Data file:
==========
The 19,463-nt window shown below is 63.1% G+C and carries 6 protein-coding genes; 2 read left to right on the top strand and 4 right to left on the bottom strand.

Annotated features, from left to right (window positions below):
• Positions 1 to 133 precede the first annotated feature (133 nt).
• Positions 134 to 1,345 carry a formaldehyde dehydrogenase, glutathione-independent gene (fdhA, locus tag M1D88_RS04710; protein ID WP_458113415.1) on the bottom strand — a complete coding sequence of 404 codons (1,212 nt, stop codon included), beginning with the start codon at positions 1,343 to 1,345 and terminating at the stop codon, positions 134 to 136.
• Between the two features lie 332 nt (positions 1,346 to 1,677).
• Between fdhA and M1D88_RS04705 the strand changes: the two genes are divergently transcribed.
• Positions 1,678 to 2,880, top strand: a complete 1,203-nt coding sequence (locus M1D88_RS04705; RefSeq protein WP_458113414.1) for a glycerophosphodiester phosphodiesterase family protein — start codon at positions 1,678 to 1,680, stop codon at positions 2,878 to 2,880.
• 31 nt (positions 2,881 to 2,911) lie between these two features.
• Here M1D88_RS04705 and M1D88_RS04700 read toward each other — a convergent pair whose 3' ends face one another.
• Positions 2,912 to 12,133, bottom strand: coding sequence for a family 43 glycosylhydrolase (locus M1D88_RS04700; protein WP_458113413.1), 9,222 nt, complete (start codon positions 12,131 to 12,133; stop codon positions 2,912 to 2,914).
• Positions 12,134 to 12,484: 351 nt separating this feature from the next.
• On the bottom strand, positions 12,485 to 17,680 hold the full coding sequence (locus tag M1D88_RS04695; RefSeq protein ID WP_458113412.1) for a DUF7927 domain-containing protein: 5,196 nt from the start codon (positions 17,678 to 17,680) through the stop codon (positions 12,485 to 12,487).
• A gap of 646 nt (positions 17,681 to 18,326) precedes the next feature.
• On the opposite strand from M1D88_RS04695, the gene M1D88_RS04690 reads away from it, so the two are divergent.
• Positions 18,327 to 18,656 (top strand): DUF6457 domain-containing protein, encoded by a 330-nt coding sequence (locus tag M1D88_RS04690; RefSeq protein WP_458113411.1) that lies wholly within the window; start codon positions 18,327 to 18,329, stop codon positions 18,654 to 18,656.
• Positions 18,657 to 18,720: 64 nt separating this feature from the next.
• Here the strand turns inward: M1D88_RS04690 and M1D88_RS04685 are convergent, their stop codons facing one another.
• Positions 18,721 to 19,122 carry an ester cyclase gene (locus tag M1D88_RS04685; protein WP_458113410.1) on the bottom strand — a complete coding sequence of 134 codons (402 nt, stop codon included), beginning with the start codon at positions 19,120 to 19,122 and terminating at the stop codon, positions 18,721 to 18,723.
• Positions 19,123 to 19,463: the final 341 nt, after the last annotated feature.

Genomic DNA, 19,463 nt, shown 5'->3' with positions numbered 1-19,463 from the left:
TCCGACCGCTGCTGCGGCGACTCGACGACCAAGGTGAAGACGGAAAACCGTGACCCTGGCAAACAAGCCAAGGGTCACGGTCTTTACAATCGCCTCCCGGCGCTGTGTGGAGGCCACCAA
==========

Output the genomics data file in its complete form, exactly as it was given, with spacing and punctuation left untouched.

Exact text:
The 19,463-nt window shown below is 63.1% G+C and carries 6 protein-coding genes; 2 read left to right on the top strand and 4 right to left on the bottom strand.

Annotated features, from left to right (window positions below):
• Positions 1 to 133 precede the first annotated feature (133 nt).
• Positions 134 to 1,345 carry a formaldehyde dehydrogenase, glutathione-independent gene (fdhA, locus tag M1D88_RS04710; protein ID WP_458113415.1) on the bottom strand — a complete coding sequence of 404 codons (1,212 nt, stop codon included), beginning with the start codon at positions 1,343 to 1,345 and terminating at the stop codon, positions 134 to 136.
• Between the two features lie 332 nt (positions 1,346 to 1,677).
• Between fdhA and M1D88_RS04705 the strand changes: the two genes are divergently transcribed.
• Positions 1,678 to 2,880, top strand: a complete 1,203-nt coding sequence (locus M1D88_RS04705; RefSeq protein WP_458113414.1) for a glycerophosphodiester phosphodiesterase family protein — start codon at positions 1,678 to 1,680, stop codon at positions 2,878 to 2,880.
• 31 nt (positions 2,881 to 2,911) lie between these two features.
• Here M1D88_RS04705 and M1D88_RS04700 read toward each other — a convergent pair whose 3' ends face one another.
• Positions 2,912 to 12,133, bottom strand: coding sequence for a family 43 glycosylhydrolase (locus M1D88_RS04700; protein WP_458113413.1), 9,222 nt, complete (start codon positions 12,131 to 12,133; stop codon positions 2,912 to 2,914).
• Positions 12,134 to 12,484: 351 nt separating this feature from the next.
• On the bottom strand, positions 12,485 to 17,680 hold the full coding sequence (locus tag M1D88_RS04695; RefSeq protein ID WP_458113412.1) for a DUF7927 domain-containing protein: 5,196 nt from the start codon (positions 17,678 to 17,680) through the stop codon (positions 12,485 to 12,487).
• A gap of 646 nt (positions 17,681 to 18,326) precedes the next feature.
• On the opposite strand from M1D88_RS04695, the gene M1D88_RS04690 reads away from it, so the two are divergent.
• Positions 18,327 to 18,656 (top strand): DUF6457 domain-containing protein, encoded by a 330-nt coding sequence (locus tag M1D88_RS04690; RefSeq protein WP_458113411.1) that lies wholly within the window; start codon positions 18,327 to 18,329, stop codon positions 18,654 to 18,656.
• Positions 18,657 to 18,720: 64 nt separating this feature from the next.
• Here the strand turns inward: M1D88_RS04690 and M1D88_RS04685 are convergent, their stop codons facing one another.
• Positions 18,721 to 19,122 carry an ester cyclase gene (locus tag M1D88_RS04685; protein WP_458113410.1) on the bottom strand — a complete coding sequence of 134 codons (402 nt, stop codon included), beginning with the start codon at positions 19,120 to 19,122 and terminating at the stop codon, positions 18,721 to 18,723.
• Positions 19,123 to 19,463: the final 341 nt, after the last annotated feature.

Genomic DNA, 19,463 nt, shown 5'->3' with positions numbered 1-19,463 from the left:
TCCGACCGCTGCTGCGGCGACTCGACGACCAAGGTGAAGACGGAAAACCGTGACCCTGGCAAACAAGCCAAGGGTCACGGTCTTTACAATCGCCTCCCGGCGCTGTGTGGAGGCCACCAA